During his 12 years at Liverpool former club captain Jordan Henderson was a vocal campaigner for LGBTQIA+ athletes and fans, even seen frequently adorned in rainbow colours. But the world-class midfielder made a major switch away from the Premier League in July, drawing criticism from fans and LGBTQIA+ advocacy groups alike for joining a team in Saudi Arabia.
He recently accepted an offer to move to Saudi club Al Ettifaq in for an unknown but reportedly ‘significant’ pay increase, and the global soccer community took note of the hypocrisy.
It’s the transfer season of Saudi Arabia
Since Cristiano Ronaldo joined Saudi club Al Nassr in the final days of 2022, the floodgates of cash injections have opened for the Saudi Pro League as some of the best soccer players in the world have moved to the Middle East for record-breaking wages.
Brazilian superstar Neymar became the latest to make the switch on 16 August, moving to Al Hilal after a high-profile stint at Paris Saint Germain. He will reportedly be paid more than US$100 million annually.
This is just the latest trend in a comprehensive sports washing effort from the controversial nation, as Saudi Arabia’s human rights record has long been flagged as cruel. Homosexuality is illegal in the country and those found guilty face severe punishment.
Henderson’s history of LGBTQIA+ advocacy
As the club captain of Liverpool FC Henderson forged strong bonds with queer and trans supporter groups of the club and was an active member of the ‘Rainbow Laces’ project that advocates for greater inclusion of LGBTQIA+ athletes.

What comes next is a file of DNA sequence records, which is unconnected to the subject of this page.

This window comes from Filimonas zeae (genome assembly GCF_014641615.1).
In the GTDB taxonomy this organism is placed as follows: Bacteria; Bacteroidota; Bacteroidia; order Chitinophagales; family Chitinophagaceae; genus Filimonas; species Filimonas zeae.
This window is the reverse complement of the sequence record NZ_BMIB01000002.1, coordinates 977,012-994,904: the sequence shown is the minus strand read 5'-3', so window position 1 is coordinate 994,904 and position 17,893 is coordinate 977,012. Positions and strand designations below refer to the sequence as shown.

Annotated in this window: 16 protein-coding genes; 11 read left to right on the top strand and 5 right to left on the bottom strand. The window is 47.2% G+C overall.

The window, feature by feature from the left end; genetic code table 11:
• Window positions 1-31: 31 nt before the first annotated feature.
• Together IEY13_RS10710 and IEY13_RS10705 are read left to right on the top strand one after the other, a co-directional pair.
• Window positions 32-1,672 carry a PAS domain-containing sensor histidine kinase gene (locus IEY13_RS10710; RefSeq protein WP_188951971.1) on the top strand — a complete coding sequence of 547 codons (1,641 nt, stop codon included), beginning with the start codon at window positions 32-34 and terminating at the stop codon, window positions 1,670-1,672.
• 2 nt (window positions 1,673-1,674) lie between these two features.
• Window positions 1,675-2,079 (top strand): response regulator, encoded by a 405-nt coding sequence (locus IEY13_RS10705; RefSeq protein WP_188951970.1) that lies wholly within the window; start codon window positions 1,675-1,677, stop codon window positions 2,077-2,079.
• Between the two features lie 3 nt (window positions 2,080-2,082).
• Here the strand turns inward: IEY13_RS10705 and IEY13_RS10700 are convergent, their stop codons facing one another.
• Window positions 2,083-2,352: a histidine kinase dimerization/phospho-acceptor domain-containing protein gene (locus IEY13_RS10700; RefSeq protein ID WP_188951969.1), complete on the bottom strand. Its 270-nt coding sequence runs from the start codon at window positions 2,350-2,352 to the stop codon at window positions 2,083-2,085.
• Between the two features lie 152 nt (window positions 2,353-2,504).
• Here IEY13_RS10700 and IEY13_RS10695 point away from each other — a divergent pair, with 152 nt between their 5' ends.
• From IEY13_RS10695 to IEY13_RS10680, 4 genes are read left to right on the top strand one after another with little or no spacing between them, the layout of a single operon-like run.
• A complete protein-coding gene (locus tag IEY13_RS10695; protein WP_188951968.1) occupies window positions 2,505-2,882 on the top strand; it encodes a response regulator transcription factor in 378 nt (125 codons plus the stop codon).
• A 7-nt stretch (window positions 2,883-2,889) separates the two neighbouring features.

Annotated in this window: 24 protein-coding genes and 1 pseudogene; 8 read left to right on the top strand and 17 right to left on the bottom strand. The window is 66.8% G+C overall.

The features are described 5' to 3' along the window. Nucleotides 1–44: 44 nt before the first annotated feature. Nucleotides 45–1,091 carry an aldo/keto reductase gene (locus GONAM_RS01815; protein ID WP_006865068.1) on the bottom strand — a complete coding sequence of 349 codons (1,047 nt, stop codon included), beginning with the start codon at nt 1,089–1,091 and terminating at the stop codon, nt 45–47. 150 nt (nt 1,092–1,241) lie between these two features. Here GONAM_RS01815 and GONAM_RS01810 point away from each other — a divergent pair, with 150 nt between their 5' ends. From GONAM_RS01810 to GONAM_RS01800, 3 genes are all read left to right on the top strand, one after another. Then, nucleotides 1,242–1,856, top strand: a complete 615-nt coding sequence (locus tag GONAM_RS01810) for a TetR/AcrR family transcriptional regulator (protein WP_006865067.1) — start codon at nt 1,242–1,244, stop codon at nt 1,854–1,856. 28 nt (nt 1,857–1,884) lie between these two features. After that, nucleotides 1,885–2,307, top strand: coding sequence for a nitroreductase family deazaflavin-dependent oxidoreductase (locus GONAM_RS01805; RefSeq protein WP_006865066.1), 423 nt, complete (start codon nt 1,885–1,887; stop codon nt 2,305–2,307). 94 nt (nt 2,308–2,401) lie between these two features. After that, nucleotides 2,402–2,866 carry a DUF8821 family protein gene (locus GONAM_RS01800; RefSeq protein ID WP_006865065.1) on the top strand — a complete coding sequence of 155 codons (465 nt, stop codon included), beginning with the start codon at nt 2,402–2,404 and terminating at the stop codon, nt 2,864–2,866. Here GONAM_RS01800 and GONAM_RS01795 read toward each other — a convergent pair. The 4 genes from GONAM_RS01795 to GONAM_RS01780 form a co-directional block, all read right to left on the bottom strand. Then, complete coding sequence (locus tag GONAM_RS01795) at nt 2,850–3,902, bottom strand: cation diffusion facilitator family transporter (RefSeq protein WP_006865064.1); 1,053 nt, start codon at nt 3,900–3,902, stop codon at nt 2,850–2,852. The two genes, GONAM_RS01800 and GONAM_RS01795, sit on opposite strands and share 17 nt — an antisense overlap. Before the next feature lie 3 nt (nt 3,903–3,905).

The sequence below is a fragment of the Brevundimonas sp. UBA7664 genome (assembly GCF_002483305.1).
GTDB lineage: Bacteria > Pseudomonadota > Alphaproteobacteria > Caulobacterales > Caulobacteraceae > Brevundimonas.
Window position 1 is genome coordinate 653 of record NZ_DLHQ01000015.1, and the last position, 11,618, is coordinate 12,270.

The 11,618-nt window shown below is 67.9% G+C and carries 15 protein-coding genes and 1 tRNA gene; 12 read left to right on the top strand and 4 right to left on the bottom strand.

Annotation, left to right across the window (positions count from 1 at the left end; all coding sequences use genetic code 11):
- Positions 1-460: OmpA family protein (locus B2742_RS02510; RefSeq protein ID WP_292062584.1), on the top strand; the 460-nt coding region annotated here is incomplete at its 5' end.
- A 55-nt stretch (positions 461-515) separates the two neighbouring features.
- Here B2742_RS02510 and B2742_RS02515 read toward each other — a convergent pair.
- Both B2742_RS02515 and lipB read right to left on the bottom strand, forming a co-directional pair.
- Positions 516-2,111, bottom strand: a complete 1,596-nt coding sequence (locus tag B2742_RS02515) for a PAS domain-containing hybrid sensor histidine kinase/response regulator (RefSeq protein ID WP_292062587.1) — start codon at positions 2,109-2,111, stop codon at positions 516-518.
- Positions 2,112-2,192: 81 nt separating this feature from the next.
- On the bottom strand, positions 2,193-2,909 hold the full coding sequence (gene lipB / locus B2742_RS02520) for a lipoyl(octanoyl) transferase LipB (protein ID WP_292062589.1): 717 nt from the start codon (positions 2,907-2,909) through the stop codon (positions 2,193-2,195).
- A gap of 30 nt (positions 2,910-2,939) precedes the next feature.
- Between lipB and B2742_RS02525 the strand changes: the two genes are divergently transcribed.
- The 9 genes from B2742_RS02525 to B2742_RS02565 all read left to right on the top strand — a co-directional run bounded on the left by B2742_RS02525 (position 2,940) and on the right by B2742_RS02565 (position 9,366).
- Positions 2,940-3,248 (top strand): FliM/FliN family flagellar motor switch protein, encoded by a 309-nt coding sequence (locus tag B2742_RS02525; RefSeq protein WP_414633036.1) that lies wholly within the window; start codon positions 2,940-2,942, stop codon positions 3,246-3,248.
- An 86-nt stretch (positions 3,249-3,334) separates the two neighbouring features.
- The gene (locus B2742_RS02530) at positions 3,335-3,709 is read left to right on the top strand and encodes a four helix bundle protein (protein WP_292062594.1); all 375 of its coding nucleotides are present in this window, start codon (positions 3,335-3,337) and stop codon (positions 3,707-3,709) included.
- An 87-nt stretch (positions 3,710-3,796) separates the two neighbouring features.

In 2021 Henderson wrote a letter to all Liverpool supporters highlighting the importance of the issue.
“Raising awareness around this issue has meant when some fans have tried to sing or shout something homophobic at a game, other supporters now intervene and tell them it’s wrong. That’s how we progress. By showing that level of solidarity and by drawing a line,” writes Henderson.
In the letter, Henderson celebrated the “brave decision” of Australian Josh Cavallo, who came out in 2021 at a time when no other male professional top-flight soccer player was openly gay across the world.
When his transfer was finalised in late July, Henderson commented on the event on X (formerly Twitter), but made no mention of the unfolding backlash.
“It’s hard to put these last 12 years into words and it’s even harder to say goodbye. I will always be a Red. Until the day I die,” he said. “Thank you for everything. You’ll never walk alone.”
Irreparable damage to Henderson’s personal brand
This perceived betrayal has permanently destroyed the star’s connection to queer and trans advocacy groups, but he has been blasted by the press as well. Football365 called the transfer “a big fuck you to all the LGBTQ kids”.
An Al Ettifaq poster was sighted recently that uses an edited photo of Henderson with his once rainbow captain armband now black and white.
Marketing mag recently spoke to experts in branding who represent the LGBTQIA+ community about how brands can better show allyship and how to avoid rainbow washing.
“We know which companies are queer allies outside of Pride Month, and we know which ones are the fake allies when they try to capitalise off us inside of Pride,” says interior designer Michael Boer.
Find the full piece on rainbow washing by Liv Croagh here.
Cover image attributed to Sky News.